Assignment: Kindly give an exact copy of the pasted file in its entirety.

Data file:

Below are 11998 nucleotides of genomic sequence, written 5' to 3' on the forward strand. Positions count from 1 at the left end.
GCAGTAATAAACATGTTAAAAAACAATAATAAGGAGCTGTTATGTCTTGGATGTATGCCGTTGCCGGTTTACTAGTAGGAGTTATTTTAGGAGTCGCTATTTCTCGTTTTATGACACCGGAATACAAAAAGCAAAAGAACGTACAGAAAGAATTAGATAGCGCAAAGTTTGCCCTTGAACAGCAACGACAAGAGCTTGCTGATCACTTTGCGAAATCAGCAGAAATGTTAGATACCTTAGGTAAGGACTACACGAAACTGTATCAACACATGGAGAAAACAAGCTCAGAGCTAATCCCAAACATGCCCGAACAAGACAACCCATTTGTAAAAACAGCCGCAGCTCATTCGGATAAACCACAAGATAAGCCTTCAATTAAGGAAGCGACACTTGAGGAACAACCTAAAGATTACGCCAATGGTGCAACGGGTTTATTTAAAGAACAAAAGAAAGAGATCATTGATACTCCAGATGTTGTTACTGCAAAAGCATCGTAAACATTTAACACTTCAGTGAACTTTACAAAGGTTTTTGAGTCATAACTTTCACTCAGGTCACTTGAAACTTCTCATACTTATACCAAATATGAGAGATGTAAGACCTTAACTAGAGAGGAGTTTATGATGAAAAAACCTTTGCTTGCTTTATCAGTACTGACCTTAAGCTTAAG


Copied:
Below are 11998 nucleotides of genomic sequence, written 5' to 3' on the forward strand. Positions count from 1 at the left end.
GCAGTAATAAACATGTTAAAAAACAATAATAAGGAGCTGTTATGTCTTGGATGTATGCCGTTGCCGGTTTACTAGTAGGAGTTATTTTAGGAGTCGCTATTTCTCGTTTTATGACACCGGAATACAAAAAGCAAAAGAACGTACAGAAAGAATTAGATAGCGCAAAGTTTGCCCTTGAACAGCAACGACAAGAGCTTGCTGATCACTTTGCGAAATCAGCAGAAATGTTAGATACCTTAGGTAAGGACTACACGAAACTGTATCAACACATGGAGAAAACAAGCTCAGAGCTAATCCCAAACATGCCCGAACAAGACAACCCATTTGTAAAAACAGCCGCAGCTCATTCGGATAAACCACAAGATAAGCCTTCAATTAAGGAAGCGACACTTGAGGAACAACCTAAAGATTACGCCAATGGTGCAACGGGTTTATTTAAAGAACAAAAGAAAGAGATCATTGATACTCCAGATGTTGTTACTGCAAAAGCATCGTAAACATTTAACACTTCAGTGAACTTTACAAAGGTTTTTGAGTCATAACTTTCACTCAGGTCACTTGAAACTTCTCATACTTATACCAAATATGAGAGATGTAAGACCTTAACTAGAGAGGAGTTTATGATGAAAAAACCTTTGCTTGCTTTATCAGTACTGACCTTAAGCTTAAG